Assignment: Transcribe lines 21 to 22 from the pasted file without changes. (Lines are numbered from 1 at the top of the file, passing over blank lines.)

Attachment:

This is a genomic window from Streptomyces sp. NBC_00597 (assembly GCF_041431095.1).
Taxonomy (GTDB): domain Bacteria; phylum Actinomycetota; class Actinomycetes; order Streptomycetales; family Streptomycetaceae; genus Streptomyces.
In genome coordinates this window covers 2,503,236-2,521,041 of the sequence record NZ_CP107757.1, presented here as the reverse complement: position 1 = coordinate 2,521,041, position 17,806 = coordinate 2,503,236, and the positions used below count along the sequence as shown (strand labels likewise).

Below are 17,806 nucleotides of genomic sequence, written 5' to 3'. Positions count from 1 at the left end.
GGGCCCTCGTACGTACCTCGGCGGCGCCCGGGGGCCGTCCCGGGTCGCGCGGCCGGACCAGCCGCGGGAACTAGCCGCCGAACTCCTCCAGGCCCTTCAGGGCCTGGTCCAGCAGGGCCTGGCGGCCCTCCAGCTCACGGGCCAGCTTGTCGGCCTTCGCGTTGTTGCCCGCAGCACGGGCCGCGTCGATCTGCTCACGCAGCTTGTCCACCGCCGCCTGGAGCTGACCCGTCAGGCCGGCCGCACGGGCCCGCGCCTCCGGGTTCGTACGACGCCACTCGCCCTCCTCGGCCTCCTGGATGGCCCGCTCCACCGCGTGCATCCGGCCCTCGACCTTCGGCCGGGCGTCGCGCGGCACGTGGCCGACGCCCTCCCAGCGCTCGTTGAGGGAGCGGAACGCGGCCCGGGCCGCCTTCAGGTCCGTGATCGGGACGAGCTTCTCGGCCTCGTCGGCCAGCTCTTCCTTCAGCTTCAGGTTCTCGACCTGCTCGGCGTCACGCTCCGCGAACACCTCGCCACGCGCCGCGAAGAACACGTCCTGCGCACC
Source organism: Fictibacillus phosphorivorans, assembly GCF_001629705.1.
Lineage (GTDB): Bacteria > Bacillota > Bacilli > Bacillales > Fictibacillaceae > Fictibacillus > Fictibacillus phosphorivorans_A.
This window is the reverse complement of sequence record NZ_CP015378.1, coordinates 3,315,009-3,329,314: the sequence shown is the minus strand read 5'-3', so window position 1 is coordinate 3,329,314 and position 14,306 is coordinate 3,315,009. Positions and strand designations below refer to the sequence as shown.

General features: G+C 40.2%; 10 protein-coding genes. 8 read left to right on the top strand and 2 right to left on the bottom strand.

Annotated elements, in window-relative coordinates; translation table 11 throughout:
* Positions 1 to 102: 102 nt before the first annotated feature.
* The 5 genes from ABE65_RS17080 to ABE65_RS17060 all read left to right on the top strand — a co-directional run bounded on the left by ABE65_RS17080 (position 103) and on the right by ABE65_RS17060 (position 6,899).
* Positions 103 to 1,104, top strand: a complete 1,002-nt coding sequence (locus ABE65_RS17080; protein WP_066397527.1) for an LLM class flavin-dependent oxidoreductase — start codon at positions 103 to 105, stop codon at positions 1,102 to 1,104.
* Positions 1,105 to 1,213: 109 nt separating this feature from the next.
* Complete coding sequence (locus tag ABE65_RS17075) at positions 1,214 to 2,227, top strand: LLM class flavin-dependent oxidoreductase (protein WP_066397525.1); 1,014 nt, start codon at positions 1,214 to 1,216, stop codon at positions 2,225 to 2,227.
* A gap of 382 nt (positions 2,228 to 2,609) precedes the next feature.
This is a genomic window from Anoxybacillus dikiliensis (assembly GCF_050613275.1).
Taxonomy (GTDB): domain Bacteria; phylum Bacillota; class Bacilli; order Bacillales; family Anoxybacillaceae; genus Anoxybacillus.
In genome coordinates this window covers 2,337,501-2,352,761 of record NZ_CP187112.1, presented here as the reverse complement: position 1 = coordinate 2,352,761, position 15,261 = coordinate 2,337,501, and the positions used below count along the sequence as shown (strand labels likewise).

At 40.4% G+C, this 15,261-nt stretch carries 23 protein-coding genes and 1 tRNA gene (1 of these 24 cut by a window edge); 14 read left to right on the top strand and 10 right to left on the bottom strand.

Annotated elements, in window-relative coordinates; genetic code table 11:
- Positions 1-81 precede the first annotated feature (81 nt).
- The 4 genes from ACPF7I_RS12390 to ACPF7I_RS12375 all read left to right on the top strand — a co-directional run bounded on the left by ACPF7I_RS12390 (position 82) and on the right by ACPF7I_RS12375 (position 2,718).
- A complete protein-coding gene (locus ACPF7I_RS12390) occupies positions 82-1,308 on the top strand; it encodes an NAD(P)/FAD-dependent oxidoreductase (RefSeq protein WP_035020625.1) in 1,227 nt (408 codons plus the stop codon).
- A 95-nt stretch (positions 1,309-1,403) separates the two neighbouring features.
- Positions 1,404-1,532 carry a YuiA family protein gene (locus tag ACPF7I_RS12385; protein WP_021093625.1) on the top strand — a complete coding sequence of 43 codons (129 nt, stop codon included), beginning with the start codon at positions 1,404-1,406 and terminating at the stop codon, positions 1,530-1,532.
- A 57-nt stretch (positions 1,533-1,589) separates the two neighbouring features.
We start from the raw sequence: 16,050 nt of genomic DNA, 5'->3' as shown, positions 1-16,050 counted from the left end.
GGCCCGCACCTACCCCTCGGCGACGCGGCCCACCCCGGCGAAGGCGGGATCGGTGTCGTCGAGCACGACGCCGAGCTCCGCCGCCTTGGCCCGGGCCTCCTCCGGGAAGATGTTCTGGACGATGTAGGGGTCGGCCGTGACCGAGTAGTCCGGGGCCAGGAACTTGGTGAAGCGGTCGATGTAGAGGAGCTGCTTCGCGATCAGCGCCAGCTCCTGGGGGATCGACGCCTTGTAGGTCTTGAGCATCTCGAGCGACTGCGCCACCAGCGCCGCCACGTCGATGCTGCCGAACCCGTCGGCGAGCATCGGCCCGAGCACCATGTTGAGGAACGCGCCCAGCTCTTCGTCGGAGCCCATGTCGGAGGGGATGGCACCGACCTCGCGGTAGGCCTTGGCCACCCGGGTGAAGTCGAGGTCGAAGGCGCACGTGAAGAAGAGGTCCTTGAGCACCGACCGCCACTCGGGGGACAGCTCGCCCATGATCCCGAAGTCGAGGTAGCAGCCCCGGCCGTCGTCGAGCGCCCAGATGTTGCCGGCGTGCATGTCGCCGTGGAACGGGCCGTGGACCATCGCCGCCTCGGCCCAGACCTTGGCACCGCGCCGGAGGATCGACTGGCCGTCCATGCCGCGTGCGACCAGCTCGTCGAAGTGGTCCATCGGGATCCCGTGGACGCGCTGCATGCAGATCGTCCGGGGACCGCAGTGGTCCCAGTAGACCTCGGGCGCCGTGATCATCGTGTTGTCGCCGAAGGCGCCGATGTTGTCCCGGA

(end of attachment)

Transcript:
Annotated elements, in window-relative coordinates; genetic code table 11:
- Positions 1-81 precede the first annotated feature (81 nt).